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About Caecilius_est_pater

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  1. Caecilius_est_pater

    Gender disguise in Roman comedies?

    Thanks guys, very interesting and useful. I know from my theological studies that Tertullian's 'Against the Valendintians' uses gender indeterminacy for comic effect - eg he says that Sophia, the mother of the creator of the world according to Gnosticism, receives honours that are only appropriate to men, and she should therefore be given a beard too. It looks like this is the only example out there of comic cross-gender references in the ancient world - unless the Hercules and Omphale story is ever played for laughs anywhere.
  2. Caecilius_est_pater

    Gender disguise in Roman comedies?

    Hi guys I was wondering (without being an expert in this field) whether Roman comedies feature the sort of gender disguise that we get in the comedies of Shakespeare. From what little I know about Roman comedy, there's plenty about clever young couples outwitting doddery old men, but are there any instances of girls dressing as boys or vice versa? Be good to know, as I am about to teach 'As You Like It', and I'd like to be clear if there are any classical precedents for the gender-bending. Thanks!
  3. Caecilius_est_pater

    Roman attitudes to the past

    Thanks guys - all really interesting and useful. What I am interested in is Tertullian's allusion to God's prophecy to Rebekah in Gensis 25:23 - 'two nations are striving in your womb, and the elder shall serve the younger.' The ref occurs in 'Adversus Judaeos' and I think it's a way round the problem that Christianity was only a recent religion, certainly far newer than Judaism (something, indeed, that Julian II was to seize on a couple of centuries later). The problem is an especially embarrassing one for Tertullian, as he uses the argument from antiquity against both pagans and heretics in other works. The word 'maior' crops up in the Latin of the prophecy, so this brings in mos maiorum really nicely. Thanks once again people - if anyone asks me why I think the internet is amazing, I will mention all the invaluable pointers you have given me.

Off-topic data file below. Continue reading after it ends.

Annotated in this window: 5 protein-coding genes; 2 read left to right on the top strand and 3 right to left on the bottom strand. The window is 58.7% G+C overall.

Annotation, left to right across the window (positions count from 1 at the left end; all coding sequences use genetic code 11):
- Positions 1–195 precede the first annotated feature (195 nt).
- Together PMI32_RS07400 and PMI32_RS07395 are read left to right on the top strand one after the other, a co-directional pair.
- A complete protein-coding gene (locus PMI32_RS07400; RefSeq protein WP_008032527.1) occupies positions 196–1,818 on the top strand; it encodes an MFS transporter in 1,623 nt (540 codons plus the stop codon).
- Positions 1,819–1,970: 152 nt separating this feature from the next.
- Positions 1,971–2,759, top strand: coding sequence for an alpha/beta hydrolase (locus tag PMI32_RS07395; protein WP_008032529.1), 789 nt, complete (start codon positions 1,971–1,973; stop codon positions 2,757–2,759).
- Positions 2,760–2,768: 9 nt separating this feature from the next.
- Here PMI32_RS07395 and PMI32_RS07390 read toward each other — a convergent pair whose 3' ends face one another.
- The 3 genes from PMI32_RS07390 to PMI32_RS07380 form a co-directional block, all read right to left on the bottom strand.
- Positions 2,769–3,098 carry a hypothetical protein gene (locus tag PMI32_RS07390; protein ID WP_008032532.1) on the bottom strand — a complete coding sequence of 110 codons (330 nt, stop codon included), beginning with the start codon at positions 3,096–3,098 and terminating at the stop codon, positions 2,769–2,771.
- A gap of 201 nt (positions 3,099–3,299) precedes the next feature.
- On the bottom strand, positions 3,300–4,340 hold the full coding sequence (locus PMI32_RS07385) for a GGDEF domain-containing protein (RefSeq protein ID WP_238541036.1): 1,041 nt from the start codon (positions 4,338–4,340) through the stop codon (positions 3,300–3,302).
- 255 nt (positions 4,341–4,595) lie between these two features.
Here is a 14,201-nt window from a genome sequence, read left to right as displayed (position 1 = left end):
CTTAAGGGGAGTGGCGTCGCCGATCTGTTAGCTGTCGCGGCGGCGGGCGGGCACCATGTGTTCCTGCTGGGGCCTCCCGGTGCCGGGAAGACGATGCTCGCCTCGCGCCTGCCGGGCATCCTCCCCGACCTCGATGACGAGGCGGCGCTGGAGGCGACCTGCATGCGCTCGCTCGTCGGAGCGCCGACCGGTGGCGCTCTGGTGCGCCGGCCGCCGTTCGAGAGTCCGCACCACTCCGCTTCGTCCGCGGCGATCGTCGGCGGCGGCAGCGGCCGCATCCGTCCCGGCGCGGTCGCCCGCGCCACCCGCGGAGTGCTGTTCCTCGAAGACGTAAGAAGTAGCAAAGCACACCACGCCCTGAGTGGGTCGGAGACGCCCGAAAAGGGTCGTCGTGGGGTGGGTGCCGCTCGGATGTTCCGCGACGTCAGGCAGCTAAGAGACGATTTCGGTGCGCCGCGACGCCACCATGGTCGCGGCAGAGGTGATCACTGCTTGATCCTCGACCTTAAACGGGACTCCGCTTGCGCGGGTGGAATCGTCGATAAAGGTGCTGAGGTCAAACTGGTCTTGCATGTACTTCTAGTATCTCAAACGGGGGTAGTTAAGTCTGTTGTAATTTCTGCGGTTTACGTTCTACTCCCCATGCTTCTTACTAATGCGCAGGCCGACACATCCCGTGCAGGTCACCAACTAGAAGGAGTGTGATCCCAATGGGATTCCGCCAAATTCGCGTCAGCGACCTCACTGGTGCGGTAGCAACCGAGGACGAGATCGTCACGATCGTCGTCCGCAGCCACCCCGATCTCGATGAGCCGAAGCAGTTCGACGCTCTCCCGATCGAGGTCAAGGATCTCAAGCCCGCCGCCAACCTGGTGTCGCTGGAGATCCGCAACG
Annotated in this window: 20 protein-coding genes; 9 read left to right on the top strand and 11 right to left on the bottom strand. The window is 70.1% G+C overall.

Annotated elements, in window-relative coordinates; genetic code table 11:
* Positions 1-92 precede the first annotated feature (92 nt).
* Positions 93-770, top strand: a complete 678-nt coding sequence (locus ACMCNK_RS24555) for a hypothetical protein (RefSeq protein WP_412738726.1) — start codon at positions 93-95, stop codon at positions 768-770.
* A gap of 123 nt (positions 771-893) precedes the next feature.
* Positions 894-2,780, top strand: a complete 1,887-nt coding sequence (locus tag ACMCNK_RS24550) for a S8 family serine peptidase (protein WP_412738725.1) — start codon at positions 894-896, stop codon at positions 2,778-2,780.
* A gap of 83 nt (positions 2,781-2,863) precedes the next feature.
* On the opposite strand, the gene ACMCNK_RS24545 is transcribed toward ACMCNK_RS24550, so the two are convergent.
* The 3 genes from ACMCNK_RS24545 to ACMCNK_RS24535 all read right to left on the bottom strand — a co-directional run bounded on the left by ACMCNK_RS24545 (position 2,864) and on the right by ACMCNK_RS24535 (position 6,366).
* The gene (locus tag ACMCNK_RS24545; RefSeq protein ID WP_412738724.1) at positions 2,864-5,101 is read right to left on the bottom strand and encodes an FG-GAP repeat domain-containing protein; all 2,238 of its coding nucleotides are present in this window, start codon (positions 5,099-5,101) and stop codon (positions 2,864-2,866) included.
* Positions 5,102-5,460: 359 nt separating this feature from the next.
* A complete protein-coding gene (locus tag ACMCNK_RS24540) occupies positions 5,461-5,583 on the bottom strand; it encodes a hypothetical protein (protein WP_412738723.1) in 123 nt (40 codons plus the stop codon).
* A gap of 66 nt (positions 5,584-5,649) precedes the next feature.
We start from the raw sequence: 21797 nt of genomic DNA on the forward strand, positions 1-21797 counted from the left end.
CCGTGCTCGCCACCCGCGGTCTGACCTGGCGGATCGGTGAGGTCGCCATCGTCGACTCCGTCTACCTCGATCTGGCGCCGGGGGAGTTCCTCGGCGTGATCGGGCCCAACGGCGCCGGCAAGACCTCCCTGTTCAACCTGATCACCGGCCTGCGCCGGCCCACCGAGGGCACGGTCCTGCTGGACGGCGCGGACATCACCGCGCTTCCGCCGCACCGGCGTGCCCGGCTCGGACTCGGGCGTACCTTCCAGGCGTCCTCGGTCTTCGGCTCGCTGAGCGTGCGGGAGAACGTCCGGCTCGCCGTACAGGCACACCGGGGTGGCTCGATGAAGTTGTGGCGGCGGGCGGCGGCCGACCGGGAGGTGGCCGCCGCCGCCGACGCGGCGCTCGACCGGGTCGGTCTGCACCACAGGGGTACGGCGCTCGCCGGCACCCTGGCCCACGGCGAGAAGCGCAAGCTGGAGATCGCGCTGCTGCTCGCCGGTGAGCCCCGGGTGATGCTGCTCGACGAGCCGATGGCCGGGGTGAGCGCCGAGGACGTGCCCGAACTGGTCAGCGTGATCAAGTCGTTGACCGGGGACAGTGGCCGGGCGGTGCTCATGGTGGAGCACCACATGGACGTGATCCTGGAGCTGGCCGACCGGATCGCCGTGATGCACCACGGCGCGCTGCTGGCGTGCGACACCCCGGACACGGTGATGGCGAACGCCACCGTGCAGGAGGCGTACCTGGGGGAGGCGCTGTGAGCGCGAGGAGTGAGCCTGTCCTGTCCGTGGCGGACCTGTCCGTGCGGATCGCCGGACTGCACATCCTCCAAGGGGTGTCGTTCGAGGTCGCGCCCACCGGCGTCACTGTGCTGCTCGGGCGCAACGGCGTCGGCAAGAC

4. Caecilius_est_pater

    Roman attitudes to the past

    Thanks guys...soooooo helpful!
  5. Caecilius_est_pater

    Roman attitudes to the past

    Thanks Klingan - I will get in touch.
  6. Caecilius_est_pater

    Roman attitudes to the past

    Hi guys I am a theologian who needs some help from a classicist. I am having a look at Tertullian at the moment, a Christian from the 2nd century AD and every inch a Roman rhetorician. The thing I am particularly interested in is his argument that things which are old have more credibility than things that are recent. We see this assumption in action when he claims that Judaeo-Christian monotheism is more ancient than the state-sponsored imperial cult, for example. Any idea where this attitude might be coming from? I guessed it might have something to do with the use of precedence in law, or maybe with the notion of auctoritas, which (as far as I understand) signifies an orginating power. Any references or useful citations anyone knows? Thanks Caecilius